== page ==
September 26, 2013

A Change of Seasons

'To everything there is a season, (turn, turn, turn)' goes the song sung by Pete Seeger and also by The Byrds. I know it is a verse from Ecclesiastes set to music, and because I am musical I cannot quote it without singing Pete's version. And I quote it often, for I tend to see my life and the lives of the people around me as a series of chapters or seasons, now as much as ever.

Last week was 'a time to refrain'. Every once in a while I have one of those low energy, bordering on hibernation weeks, one that involves early nights and afternoon naps, careful caffeine consumption and plenty of reading. I have learned over the years that these weeks are often my body's way of either fighting a virus or conserving energy just after or before a spell of intense productivity. Often, I spend a few weak moments during one of these low times wondering if I am doing enough with my life, but nearly every time I entertain these thoughts something occurs, usually in the form of someone I know contracting a terrible virus or infection after they have spent an extended period of time burning the proverbial candle at both ends, to remind me of the importance of taking time regularly to relax and rejuvenate.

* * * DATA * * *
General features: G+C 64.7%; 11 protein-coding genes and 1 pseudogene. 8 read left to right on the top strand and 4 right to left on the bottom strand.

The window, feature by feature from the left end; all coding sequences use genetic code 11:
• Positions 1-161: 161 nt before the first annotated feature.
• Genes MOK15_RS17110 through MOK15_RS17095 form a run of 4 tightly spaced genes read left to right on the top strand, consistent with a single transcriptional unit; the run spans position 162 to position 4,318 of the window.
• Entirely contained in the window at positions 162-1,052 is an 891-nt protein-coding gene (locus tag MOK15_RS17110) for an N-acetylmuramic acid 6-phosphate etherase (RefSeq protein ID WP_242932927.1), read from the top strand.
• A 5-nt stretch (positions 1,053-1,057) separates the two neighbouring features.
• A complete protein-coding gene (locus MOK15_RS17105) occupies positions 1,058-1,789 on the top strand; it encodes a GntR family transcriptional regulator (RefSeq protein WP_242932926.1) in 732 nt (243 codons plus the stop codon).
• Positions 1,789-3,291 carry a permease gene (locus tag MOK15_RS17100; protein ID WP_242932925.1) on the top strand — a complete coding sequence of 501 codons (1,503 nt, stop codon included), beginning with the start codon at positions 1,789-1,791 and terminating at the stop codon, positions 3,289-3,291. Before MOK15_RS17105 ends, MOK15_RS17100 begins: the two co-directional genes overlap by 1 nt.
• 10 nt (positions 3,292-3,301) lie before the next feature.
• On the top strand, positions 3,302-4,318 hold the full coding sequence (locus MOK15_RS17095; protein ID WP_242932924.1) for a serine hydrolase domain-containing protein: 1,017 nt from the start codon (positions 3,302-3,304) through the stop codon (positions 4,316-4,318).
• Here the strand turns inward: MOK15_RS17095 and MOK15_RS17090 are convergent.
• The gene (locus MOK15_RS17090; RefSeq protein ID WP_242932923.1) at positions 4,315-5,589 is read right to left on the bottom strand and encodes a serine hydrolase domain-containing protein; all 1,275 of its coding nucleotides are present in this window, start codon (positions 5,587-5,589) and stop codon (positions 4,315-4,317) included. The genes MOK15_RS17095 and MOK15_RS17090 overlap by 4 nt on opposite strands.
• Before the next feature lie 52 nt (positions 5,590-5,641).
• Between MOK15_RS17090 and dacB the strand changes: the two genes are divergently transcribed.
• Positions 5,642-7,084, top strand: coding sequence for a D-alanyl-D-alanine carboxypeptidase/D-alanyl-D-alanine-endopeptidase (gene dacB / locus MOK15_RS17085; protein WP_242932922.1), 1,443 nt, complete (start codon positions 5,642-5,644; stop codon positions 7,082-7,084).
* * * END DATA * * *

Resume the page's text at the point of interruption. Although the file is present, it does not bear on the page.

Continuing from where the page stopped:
I have always had a body that talks to me through little signs like sore ears or a headache wherever my glasses meet my face. If I listen and act accordingly I can almost always fight off the virus by slowing down for a few days if possible. When I do not listen to my body telling me it is feeling overwhelmed, it tends to shut down in the form of intense fatigue or illness as a form of payback. My body's messaging system has been a blessing and a curse from day one, but mainly a blessing. From a young age I knew I had to regulate my energy. I had quite a bit of energy, but it certainly was not endless. In high school I would often take on too many roles, too many projects and inevitably through tears and figuring things out with my mom I would have to let one or two activities go. Eventually I learned how much I could realistically take on and realized that saying 'no' once in a while was being my own best friend. Admittedly, in my twenties, I would sometimes take on too little for fear of losing my precious life balance, but life, in the form of three children born in three and a half years, had an undeniably effective way of rectifying those phases of excessive self-preservation.